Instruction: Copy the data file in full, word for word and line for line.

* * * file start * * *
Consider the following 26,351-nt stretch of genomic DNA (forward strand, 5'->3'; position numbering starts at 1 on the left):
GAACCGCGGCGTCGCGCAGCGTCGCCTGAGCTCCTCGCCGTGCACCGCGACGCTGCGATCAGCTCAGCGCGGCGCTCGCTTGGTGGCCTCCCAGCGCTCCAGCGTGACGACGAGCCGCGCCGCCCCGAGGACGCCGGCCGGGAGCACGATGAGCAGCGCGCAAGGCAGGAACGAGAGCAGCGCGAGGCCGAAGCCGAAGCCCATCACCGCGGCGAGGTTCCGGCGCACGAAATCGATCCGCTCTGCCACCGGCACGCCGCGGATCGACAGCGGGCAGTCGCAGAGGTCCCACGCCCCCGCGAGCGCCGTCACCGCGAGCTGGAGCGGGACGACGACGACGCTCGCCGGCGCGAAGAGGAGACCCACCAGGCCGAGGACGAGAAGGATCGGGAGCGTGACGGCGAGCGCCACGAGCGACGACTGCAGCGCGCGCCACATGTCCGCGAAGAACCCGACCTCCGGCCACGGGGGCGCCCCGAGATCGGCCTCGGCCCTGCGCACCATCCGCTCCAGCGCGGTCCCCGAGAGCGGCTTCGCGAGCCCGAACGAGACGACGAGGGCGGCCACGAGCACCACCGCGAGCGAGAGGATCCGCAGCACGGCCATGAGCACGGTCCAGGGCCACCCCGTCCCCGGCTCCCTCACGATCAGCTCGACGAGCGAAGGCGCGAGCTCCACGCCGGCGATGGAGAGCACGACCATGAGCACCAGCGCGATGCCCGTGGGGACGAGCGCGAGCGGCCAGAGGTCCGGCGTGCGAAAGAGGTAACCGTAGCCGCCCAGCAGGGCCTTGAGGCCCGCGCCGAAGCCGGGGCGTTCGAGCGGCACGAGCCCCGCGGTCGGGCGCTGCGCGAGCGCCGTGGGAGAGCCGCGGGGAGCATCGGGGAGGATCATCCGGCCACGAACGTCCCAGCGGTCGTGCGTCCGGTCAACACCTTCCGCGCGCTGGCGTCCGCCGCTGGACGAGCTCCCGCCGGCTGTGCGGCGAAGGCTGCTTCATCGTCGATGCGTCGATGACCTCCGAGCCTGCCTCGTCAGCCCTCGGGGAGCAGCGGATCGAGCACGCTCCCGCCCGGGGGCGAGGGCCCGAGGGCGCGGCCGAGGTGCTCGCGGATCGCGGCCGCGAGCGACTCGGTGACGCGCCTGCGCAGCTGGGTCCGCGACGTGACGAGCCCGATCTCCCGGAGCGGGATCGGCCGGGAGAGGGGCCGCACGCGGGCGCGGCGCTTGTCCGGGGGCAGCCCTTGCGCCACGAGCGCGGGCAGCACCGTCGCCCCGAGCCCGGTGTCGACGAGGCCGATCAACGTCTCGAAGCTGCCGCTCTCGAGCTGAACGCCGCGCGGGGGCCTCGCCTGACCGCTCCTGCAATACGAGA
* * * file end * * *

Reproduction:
Consider the following 26,351-nt stretch of genomic DNA (forward strand, 5'->3'; position numbering starts at 1 on the left):
GAACCGCGGCGTCGCGCAGCGTCGCCTGAGCTCCTCGCCGTGCACCGCGACGCTGCGATCAGCTCAGCGCGGCGCTCGCTTGGTGGCCTCCCAGCGCTCCAGCGTGACGACGAGCCGCGCCGCCCCGAGGACGCCGGCCGGGAGCACGATGAGCAGCGCGCAAGGCAGGAACGAGAGCAGCGCGAGGCCGAAGCCGAAGCCCATCACCGCGGCGAGGTTCCGGCGCACGAAATCGATCCGCTCTGCCACCGGCACGCCGCGGATCGACAGCGGGCAGTCGCAGAGGTCCCACGCCCCCGCGAGCGCCGTCACCGCGAGCTGGAGCGGGACGACGACGACGCTCGCCGGCGCGAAGAGGAGACCCACCAGGCCGAGGACGAGAAGGATCGGGAGCGTGACGGCGAGCGCCACGAGCGACGACTGCAGCGCGCGCCACATGTCCGCGAAGAACCCGACCTCCGGCCACGGGGGCGCCCCGAGATCGGCCTCGGCCCTGCGCACCATCCGCTCCAGCGCGGTCCCCGAGAGCGGCTTCGCGAGCCCGAACGAGACGACGAGGGCGGCCACGAGCACCACCGCGAGCGAGAGGATCCGCAGCACGGCCATGAGCACGGTCCAGGGCCACCCCGTCCCCGGCTCCCTCACGATCAGCTCGACGAGCGAAGGCGCGAGCTCCACGCCGGCGATGGAGAGCACGACCATGAGCACCAGCGCGATGCCCGTGGGGACGAGCGCGAGCGGCCAGAGGTCCGGCGTGCGAAAGAGGTAACCGTAGCCGCCCAGCAGGGCCTTGAGGCCCGCGCCGAAGCCGGGGCGTTCGAGCGGCACGAGCCCCGCGGTCGGGCGCTGCGCGAGCGCCGTGGGAGAGCCGCGGGGAGCATCGGGGAGGATCATCCGGCCACGAACGTCCCAGCGGTCGTGCGTCCGGTCAACACCTTCCGCGCGCTGGCGTCCGCCGCTGGACGAGCTCCCGCCGGCTGTGCGGCGAAGGCTGCTTCATCGTCGATGCGTCGATGACCTCCGAGCCTGCCTCGTCAGCCCTCGGGGAGCAGCGGATCGAGCACGCTCCCGCCCGGGGGCGAGGGCCCGAGGGCGCGGCCGAGGTGCTCGCGGATCGCGGCCGCGAGCGACTCGGTGACGCGCCTGCGCAGCTGGGTCCGCGACGTGACGAGCCCGATCTCCCGGAGCGGGATCGGCCGGGAGAGGGGCCGCACGCGGGCGCGGCGCTTGTCCGGGGGCAGCCCTTGCGCCACGAGCGCGGGCAGCACCGTCGCCCCGAGCCCGGTGTCGACGAGGCCGATCAACGTCTCGAAGCTGCCGCTCTCGAGCTGAACGCCGCGCGGGGGCCTCGCCTGACCGCTCCTGCAATACGAGA